Online Training - We Can!® Energize Our Families: Parent Program

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Chapter 6: Parent Program Session 3: What to Feed My Family—ENERGY IN

Slide 1

Welcome to Chapter 6 of the Parent Program online training. This is a discussion of Session 3 of the Parent Program–What to Feed My Family: ENERGY IN.

Slide 2

Session 3 of the Parent Program focuses on the ENERGY IN part of the Energy Balance equation. The leader will go over some recommendations for daily eating and then explore with parents ways to reduce Energy In by cutting back on fat and added sugar.

Parents will learn about the Nutrition Facts label and be introduced to the concept of GO, SLOW, and WHOA foods. The goal is for participants to become more thoughtful about what their families eat, and learn how to choose healthy meals and recipes to help their families maintain a healthy weight.

Slide 3

In this session, parents will review recommendations for making healthy food choices. The 2005 Dietary Guidelines for Americans recommend an eating pattern that emphasizes fruit, vegetables, whole grains, and fat-free and low-fat milk and milk products; includes lean meats, poultry, fish, beans, and nuts; and is low in saturated fat, trans fat, cholesterol, sodium, and added sugar.

Slide 4

To make it simpler for people to follow these Dietary Guidelines, they were translated into recommended eating plans.

The handout in Session 3 provides a sample eating plan for 2,000 calories using both the U.S. Department of Agriculture, or USDA, Food Guide and the NHLBI DASH, or Dietary Approaches to Stop Hypertension, Eating Plan. It shows the recommended foods and serving sizes for an individual consuming 2,000 calories a day.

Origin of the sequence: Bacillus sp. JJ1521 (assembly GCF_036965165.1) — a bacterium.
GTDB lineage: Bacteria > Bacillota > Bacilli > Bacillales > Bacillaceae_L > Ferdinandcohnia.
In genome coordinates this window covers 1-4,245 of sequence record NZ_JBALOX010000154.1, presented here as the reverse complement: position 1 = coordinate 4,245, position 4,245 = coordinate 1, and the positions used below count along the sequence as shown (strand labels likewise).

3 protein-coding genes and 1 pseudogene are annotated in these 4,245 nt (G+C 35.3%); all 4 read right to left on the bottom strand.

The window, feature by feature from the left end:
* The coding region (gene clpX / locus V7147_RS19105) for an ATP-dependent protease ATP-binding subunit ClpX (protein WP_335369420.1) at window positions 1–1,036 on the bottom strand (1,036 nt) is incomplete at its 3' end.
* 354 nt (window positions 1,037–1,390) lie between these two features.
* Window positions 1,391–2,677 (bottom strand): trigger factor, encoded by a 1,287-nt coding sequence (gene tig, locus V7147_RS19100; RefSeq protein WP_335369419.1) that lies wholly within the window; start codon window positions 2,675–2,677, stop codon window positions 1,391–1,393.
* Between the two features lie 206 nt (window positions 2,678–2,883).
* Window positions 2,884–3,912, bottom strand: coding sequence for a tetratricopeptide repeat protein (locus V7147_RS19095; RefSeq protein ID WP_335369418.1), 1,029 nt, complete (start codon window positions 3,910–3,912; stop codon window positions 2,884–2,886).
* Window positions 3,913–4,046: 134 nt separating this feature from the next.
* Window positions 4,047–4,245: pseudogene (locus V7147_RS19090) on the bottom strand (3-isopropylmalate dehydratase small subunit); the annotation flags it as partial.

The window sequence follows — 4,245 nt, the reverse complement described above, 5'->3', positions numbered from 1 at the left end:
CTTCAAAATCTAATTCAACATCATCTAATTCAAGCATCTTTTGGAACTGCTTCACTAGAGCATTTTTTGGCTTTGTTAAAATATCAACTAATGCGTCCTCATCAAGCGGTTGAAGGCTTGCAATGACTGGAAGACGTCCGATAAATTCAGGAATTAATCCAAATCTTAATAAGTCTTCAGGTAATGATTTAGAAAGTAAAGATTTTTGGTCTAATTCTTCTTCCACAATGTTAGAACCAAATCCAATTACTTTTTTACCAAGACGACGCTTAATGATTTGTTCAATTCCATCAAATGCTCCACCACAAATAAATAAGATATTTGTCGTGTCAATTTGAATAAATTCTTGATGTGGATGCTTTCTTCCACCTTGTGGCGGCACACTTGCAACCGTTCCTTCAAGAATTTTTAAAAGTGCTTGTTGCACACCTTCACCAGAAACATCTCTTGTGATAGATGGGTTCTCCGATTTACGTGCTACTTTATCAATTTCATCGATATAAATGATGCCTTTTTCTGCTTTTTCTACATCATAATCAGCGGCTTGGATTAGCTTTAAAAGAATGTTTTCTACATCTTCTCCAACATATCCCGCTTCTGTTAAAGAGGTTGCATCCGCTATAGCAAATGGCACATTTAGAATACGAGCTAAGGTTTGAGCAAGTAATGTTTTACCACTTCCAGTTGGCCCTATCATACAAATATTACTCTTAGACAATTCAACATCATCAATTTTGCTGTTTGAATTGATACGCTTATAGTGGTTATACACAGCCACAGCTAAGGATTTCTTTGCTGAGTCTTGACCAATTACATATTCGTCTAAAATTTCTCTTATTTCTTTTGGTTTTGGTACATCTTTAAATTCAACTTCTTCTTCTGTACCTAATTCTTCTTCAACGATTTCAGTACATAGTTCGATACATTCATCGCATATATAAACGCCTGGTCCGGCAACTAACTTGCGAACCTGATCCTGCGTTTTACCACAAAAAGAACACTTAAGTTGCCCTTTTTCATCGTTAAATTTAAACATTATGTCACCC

A chart from the Dietary Guidelines for Americans on the Estimated Calorie Requirements is also available and shows how many calories are required for males and females at each age group depending on the level of physical activity, from sedentary to active.

During this session, participants will learn how to use this chart so they can modify the recommended servings in each of the food plans according to the particular calorie needs of the individual.

More information and handouts on these resources are available in the Leader’s Guide.

Slide 5

While the Dietary Guidelines and the Daily Eating Plans recommend reducing foods high in fat and added sugar in order to reduce calories, it’s important that parents understand what this really means and how to manage it. It’s one thing to talk about cutting back on fats and added sugars, but quite another to get people to actually change their behavior.

The Leader’s Guide offers suggestions for group discussions and activities. They focus on:

  • Reducing overall intake of fat and added sugars,
  • Reducing the portion size of foods that are high in fat or added sugar, and
  • Substituting recipe ingredients that are high in fat and added sugar with those that are lower in fat and sugar.

Slide 6

Eating foods that are high in fat or added sugar can make if difficult to maintain Energy Balance because these foods and drinks are often also high in calories. Each gram of fat equals nine calories, while each gram of sugar provides four. Limiting the amount of fat you eat is a great way to limit your calorie intake.

Session 3 includes a variety of activities to illustrate how to cut back on fat and added sugars.

Slide 7